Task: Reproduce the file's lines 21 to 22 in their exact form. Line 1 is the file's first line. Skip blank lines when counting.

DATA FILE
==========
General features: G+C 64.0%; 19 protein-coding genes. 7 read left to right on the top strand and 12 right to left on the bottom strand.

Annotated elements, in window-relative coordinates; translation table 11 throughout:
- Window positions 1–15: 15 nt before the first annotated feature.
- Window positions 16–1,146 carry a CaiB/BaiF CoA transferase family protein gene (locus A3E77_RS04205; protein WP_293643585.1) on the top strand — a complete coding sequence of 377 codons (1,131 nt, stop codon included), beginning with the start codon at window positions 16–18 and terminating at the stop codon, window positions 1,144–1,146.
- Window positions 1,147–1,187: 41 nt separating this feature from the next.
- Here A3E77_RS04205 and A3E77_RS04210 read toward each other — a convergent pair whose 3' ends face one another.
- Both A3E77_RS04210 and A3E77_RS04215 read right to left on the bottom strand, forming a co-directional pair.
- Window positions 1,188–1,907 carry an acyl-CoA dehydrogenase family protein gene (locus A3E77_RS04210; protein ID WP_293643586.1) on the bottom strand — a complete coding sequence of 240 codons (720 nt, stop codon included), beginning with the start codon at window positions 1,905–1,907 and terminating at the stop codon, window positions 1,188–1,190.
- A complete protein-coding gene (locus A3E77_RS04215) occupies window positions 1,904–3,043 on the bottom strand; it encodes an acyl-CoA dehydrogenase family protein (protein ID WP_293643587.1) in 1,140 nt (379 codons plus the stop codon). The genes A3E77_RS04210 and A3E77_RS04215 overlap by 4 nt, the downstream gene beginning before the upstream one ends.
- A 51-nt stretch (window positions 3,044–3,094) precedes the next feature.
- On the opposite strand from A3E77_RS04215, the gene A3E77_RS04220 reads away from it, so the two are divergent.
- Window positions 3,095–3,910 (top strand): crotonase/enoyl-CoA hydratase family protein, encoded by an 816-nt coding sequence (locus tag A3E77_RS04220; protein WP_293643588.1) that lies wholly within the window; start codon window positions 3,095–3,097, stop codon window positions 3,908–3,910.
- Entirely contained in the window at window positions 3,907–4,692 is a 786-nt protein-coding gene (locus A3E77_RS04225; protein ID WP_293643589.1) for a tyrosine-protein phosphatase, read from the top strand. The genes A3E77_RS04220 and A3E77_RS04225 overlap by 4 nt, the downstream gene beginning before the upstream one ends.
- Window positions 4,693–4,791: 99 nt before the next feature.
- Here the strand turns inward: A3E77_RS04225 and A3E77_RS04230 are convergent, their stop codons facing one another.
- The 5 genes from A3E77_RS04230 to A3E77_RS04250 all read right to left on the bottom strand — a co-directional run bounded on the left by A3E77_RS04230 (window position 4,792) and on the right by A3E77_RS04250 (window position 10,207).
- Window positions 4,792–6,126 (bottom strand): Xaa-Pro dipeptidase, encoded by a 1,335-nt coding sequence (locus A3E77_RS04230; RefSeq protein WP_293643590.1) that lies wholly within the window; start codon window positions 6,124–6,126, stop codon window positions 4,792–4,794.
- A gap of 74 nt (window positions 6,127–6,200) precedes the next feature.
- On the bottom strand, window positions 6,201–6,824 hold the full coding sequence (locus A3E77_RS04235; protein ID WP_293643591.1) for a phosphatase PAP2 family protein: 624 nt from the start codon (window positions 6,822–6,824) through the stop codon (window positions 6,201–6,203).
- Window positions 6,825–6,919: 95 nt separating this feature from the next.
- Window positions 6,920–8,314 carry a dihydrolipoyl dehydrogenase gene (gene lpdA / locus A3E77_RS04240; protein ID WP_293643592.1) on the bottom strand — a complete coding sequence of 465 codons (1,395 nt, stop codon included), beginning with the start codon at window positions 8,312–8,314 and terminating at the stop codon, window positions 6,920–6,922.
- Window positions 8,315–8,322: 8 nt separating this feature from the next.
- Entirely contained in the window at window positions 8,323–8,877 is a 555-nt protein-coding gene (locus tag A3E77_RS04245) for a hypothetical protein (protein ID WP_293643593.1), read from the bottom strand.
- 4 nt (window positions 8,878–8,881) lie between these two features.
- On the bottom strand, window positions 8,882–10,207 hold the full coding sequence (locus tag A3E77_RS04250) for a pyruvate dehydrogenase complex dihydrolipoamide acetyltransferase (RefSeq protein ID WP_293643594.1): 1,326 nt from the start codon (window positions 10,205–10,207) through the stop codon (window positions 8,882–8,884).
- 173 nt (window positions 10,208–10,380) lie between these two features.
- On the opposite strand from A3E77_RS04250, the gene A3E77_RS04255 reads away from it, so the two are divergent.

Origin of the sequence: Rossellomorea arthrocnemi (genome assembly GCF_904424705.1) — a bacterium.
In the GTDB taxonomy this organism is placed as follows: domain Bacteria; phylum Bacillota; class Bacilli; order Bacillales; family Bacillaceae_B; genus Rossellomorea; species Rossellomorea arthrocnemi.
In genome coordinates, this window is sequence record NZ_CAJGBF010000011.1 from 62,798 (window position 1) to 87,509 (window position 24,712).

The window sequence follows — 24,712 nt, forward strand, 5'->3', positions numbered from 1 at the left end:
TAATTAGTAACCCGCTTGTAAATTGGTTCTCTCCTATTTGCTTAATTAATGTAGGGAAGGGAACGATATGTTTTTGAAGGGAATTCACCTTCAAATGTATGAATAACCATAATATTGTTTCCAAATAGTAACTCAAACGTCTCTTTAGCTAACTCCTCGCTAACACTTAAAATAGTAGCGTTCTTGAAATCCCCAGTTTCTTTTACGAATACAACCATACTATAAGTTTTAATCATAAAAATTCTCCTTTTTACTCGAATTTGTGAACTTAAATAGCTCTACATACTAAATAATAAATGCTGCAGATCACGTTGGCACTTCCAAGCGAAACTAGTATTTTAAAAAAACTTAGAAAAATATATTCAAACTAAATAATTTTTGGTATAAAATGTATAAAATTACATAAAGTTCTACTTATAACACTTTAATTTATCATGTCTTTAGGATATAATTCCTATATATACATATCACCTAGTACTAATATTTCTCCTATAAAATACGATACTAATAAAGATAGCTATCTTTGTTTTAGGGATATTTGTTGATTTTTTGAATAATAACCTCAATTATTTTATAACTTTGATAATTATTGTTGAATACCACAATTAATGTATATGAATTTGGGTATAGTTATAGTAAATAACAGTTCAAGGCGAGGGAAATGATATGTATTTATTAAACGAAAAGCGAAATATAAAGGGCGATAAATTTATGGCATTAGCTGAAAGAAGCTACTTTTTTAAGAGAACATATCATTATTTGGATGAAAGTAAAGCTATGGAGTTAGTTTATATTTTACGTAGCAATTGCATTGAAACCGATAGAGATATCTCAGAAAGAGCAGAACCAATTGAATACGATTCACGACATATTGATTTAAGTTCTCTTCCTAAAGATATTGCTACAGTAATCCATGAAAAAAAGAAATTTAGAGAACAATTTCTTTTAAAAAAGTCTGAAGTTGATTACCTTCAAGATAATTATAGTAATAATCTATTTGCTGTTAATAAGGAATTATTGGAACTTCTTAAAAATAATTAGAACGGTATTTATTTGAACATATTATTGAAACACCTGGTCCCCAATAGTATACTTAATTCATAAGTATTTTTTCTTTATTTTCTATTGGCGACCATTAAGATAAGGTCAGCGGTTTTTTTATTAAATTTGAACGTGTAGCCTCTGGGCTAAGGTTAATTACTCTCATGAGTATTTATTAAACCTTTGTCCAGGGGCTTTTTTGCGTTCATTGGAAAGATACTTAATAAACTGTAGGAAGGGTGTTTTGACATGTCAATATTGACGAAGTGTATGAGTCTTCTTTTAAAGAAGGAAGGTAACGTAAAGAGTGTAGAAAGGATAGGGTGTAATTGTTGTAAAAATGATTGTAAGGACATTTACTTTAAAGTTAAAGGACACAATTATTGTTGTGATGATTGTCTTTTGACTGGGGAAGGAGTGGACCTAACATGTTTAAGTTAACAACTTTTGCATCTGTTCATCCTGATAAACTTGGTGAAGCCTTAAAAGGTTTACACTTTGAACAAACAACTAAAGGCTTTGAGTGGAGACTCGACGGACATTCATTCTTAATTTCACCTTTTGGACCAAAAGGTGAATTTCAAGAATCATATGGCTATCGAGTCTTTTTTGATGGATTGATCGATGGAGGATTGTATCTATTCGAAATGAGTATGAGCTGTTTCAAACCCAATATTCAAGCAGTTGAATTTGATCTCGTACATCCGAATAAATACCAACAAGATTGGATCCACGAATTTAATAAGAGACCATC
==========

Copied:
- Window positions 6,920–8,314 carry a dihydrolipoyl dehydrogenase gene (gene lpdA / locus A3E77_RS04240; protein ID WP_293643592.1) on the bottom strand — a complete coding sequence of 465 codons (1,395 nt, stop codon included), beginning with the start codon at window positions 8,312–8,314 and terminating at the stop codon, window positions 6,920–6,922.
- Window positions 8,315–8,322: 8 nt separating this feature from the next.